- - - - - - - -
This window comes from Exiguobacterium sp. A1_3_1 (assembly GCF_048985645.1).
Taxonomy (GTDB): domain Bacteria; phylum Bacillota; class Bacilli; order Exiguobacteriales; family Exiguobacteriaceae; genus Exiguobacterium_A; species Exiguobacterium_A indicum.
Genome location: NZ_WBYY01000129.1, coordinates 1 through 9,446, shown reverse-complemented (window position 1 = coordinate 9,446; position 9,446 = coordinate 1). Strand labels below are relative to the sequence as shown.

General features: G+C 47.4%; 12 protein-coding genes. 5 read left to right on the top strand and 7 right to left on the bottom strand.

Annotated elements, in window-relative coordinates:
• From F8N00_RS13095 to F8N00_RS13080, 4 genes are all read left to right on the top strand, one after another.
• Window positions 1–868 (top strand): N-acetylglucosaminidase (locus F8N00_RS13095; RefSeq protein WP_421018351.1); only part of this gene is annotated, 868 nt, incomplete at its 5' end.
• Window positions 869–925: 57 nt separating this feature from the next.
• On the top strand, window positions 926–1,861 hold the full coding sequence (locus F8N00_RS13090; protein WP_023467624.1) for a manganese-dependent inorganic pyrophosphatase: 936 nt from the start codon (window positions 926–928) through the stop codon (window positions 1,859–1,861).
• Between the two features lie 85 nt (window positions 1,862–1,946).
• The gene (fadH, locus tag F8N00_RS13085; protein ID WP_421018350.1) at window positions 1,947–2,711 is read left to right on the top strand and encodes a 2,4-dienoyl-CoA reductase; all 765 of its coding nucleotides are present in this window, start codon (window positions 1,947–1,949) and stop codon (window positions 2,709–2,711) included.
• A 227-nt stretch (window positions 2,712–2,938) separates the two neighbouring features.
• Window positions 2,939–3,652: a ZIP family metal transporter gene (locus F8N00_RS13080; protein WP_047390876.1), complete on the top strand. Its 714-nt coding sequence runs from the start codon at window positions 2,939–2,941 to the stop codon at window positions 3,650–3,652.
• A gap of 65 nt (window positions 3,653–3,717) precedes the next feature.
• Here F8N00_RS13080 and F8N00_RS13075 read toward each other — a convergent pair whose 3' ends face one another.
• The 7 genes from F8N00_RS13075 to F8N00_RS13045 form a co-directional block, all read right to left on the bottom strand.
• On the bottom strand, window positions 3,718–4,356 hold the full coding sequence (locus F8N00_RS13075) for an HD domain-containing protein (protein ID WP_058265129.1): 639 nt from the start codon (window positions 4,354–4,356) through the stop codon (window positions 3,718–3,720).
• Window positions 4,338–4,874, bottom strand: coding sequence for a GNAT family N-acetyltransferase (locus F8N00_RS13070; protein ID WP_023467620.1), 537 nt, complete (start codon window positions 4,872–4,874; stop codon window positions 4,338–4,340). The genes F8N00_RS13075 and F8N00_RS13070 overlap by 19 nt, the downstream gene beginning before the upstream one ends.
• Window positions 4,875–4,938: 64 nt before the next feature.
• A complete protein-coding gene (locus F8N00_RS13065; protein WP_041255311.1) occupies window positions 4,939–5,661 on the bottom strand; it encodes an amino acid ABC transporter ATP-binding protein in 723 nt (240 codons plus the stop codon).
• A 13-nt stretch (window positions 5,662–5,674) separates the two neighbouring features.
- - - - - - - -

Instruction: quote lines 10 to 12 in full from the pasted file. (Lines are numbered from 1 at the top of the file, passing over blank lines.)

• Between the two features lie 85 nt (window positions 1,862–1,946).
• The gene (fadH, locus tag F8N00_RS13085; protein ID WP_421018350.1) at window positions 1,947–2,711 is read left to right on the top strand and encodes a 2,4-dienoyl-CoA reductase; all 765 of its coding nucleotides are present in this window, start codon (window positions 1,947–1,949) and stop codon (window positions 2,709–2,711) included.
• A 227-nt stretch (window positions 2,712–2,938) separates the two neighbouring features.